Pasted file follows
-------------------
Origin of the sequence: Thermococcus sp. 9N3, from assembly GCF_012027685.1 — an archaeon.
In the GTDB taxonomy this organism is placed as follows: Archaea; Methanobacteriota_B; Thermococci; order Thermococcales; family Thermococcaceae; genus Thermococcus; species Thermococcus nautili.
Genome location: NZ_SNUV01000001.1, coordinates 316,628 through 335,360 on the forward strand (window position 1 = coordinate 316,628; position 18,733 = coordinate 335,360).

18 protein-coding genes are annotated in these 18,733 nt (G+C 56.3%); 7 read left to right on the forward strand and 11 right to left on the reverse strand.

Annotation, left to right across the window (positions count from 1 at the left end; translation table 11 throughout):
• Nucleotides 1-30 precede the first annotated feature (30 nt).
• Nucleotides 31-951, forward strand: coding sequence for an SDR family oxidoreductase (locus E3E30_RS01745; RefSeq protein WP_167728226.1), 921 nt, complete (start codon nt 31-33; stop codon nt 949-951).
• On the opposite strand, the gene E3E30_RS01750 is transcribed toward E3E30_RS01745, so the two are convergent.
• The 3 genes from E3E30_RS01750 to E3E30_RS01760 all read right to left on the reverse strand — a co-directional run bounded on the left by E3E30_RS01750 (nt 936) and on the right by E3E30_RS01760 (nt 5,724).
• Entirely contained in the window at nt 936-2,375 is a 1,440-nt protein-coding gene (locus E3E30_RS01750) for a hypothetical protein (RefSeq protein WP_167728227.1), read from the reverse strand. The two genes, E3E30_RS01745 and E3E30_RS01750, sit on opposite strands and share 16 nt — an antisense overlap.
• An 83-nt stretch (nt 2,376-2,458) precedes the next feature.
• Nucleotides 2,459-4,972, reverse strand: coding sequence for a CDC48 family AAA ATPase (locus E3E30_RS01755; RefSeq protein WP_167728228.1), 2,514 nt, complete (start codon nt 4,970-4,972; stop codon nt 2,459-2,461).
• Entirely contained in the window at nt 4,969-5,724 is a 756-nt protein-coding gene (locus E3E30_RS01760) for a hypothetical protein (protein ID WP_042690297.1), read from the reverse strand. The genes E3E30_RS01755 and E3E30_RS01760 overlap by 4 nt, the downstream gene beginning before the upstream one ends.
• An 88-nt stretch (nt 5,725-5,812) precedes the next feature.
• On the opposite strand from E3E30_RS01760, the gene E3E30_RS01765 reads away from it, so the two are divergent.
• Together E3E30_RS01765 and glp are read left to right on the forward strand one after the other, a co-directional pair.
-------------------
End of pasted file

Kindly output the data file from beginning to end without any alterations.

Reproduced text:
Origin of the sequence: Thermococcus sp. 9N3, from assembly GCF_012027685.1 — an archaeon.
In the GTDB taxonomy this organism is placed as follows: Archaea; Methanobacteriota_B; Thermococci; order Thermococcales; family Thermococcaceae; genus Thermococcus; species Thermococcus nautili.
Genome location: NZ_SNUV01000001.1, coordinates 316,628 through 335,360 on the forward strand (window position 1 = coordinate 316,628; position 18,733 = coordinate 335,360).

18 protein-coding genes are annotated in these 18,733 nt (G+C 56.3%); 7 read left to right on the forward strand and 11 right to left on the reverse strand.

Annotation, left to right across the window (positions count from 1 at the left end; translation table 11 throughout):
• Nucleotides 1-30 precede the first annotated feature (30 nt).
• Nucleotides 31-951, forward strand: coding sequence for an SDR family oxidoreductase (locus E3E30_RS01745; RefSeq protein WP_167728226.1), 921 nt, complete (start codon nt 31-33; stop codon nt 949-951).
• On the opposite strand, the gene E3E30_RS01750 is transcribed toward E3E30_RS01745, so the two are convergent.
• The 3 genes from E3E30_RS01750 to E3E30_RS01760 all read right to left on the reverse strand — a co-directional run bounded on the left by E3E30_RS01750 (nt 936) and on the right by E3E30_RS01760 (nt 5,724).
• Entirely contained in the window at nt 936-2,375 is a 1,440-nt protein-coding gene (locus E3E30_RS01750) for a hypothetical protein (RefSeq protein WP_167728227.1), read from the reverse strand. The two genes, E3E30_RS01745 and E3E30_RS01750, sit on opposite strands and share 16 nt — an antisense overlap.
• An 83-nt stretch (nt 2,376-2,458) precedes the next feature.
• Nucleotides 2,459-4,972, reverse strand: coding sequence for a CDC48 family AAA ATPase (locus E3E30_RS01755; RefSeq protein WP_167728228.1), 2,514 nt, complete (start codon nt 4,970-4,972; stop codon nt 2,459-2,461).
• Entirely contained in the window at nt 4,969-5,724 is a 756-nt protein-coding gene (locus E3E30_RS01760) for a hypothetical protein (protein ID WP_042690297.1), read from the reverse strand. The genes E3E30_RS01755 and E3E30_RS01760 overlap by 4 nt, the downstream gene beginning before the upstream one ends.
• An 88-nt stretch (nt 5,725-5,812) precedes the next feature.
• On the opposite strand from E3E30_RS01760, the gene E3E30_RS01765 reads away from it, so the two are divergent.
• Together E3E30_RS01765 and glp are read left to right on the forward strand one after the other, a co-directional pair.